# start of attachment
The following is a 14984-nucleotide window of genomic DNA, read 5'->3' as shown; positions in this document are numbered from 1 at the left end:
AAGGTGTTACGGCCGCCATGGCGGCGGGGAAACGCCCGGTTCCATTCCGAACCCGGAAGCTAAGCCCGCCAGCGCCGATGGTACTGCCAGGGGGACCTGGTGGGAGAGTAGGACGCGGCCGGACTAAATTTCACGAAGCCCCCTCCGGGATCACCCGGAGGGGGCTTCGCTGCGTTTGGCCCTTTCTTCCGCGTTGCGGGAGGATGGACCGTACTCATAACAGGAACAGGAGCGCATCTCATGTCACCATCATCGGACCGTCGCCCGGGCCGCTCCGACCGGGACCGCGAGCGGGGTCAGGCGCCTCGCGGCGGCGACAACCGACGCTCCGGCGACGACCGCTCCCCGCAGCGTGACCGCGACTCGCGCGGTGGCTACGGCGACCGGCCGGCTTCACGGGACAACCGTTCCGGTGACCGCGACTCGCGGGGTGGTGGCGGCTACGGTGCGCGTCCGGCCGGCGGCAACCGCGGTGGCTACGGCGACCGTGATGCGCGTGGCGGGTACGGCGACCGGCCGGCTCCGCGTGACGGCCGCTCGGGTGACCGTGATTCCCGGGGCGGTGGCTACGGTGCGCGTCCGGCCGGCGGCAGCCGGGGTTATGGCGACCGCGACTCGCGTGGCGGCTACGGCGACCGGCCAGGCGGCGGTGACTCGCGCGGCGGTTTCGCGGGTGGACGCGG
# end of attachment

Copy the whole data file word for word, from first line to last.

The following is a 14984-nucleotide window of genomic DNA, read 5'->3' as shown; positions in this document are numbered from 1 at the left end:
AAGGTGTTACGGCCGCCATGGCGGCGGGGAAACGCCCGGTTCCATTCCGAACCCGGAAGCTAAGCCCGCCAGCGCCGATGGTACTGCCAGGGGGACCTGGTGGGAGAGTAGGACGCGGCCGGACTAAATTTCACGAAGCCCCCTCCGGGATCACCCGGAGGGGGCTTCGCTGCGTTTGGCCCTTTCTTCCGCGTTGCGGGAGGATGGACCGTACTCATAACAGGAACAGGAGCGCATCTCATGTCACCATCATCGGACCGTCGCCCGGGCCGCTCCGACCGGGACCGCGAGCGGGGTCAGGCGCCTCGCGGCGGCGACAACCGACGCTCCGGCGACGACCGCTCCCCGCAGCGTGACCGCGACTCGCGCGGTGGCTACGGCGACCGGCCGGCTTCACGGGACAACCGTTCCGGTGACCGCGACTCGCGGGGTGGTGGCGGCTACGGTGCGCGTCCGGCCGGCGGCAACCGCGGTGGCTACGGCGACCGTGATGCGCGTGGCGGGTACGGCGACCGGCCGGCTCCGCGTGACGGCCGCTCGGGTGACCGTGATTCCCGGGGCGGTGGCTACGGTGCGCGTCCGGCCGGCGGCAGCCGGGGTTATGGCGACCGCGACTCGCGTGGCGGCTACGGCGACCGGCCAGGCGGCGGTGACTCGCGCGGCGGTTTCGCGGGTGGACGCGG